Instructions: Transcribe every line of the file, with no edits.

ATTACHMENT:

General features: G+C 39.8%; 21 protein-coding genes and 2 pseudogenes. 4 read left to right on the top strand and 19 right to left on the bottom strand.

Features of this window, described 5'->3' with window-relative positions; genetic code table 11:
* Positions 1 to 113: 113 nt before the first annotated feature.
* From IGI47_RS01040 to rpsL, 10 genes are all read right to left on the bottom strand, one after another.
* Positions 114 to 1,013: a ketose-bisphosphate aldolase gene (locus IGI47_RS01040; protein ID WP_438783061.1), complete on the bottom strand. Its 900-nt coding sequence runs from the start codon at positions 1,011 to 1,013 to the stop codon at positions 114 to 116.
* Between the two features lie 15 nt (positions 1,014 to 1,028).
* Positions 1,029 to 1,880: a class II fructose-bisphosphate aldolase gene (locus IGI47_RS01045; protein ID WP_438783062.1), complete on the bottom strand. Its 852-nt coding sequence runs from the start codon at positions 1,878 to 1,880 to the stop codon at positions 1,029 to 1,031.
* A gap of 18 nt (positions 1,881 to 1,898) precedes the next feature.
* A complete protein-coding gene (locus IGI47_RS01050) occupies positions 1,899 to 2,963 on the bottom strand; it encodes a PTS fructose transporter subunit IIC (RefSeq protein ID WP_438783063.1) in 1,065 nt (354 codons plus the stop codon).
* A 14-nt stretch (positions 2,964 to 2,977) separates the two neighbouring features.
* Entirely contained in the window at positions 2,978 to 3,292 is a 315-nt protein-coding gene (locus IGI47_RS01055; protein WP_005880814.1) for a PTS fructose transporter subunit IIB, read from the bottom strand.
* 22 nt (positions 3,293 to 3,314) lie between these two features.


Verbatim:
General features: G+C 39.8%; 21 protein-coding genes and 2 pseudogenes. 4 read left to right on the top strand and 19 right to left on the bottom strand.

Features of this window, described 5'->3' with window-relative positions; genetic code table 11:
* Positions 1 to 113: 113 nt before the first annotated feature.
* From IGI47_RS01040 to rpsL, 10 genes are all read right to left on the bottom strand, one after another.
* Positions 114 to 1,013: a ketose-bisphosphate aldolase gene (locus IGI47_RS01040; protein ID WP_438783061.1), complete on the bottom strand. Its 900-nt coding sequence runs from the start codon at positions 1,011 to 1,013 to the stop codon at positions 114 to 116.
* Between the two features lie 15 nt (positions 1,014 to 1,028).
* Positions 1,029 to 1,880: a class II fructose-bisphosphate aldolase gene (locus IGI47_RS01045; protein ID WP_438783062.1), complete on the bottom strand. Its 852-nt coding sequence runs from the start codon at positions 1,878 to 1,880 to the stop codon at positions 1,029 to 1,031.
* A gap of 18 nt (positions 1,881 to 1,898) precedes the next feature.
* A complete protein-coding gene (locus IGI47_RS01050) occupies positions 1,899 to 2,963 on the bottom strand; it encodes a PTS fructose transporter subunit IIC (RefSeq protein ID WP_438783063.1) in 1,065 nt (354 codons plus the stop codon).
* A 14-nt stretch (positions 2,964 to 2,977) separates the two neighbouring features.
* Entirely contained in the window at positions 2,978 to 3,292 is a 315-nt protein-coding gene (locus IGI47_RS01055; protein WP_005880814.1) for a PTS fructose transporter subunit IIB, read from the bottom strand.
* 22 nt (positions 3,293 to 3,314) lie between these two features.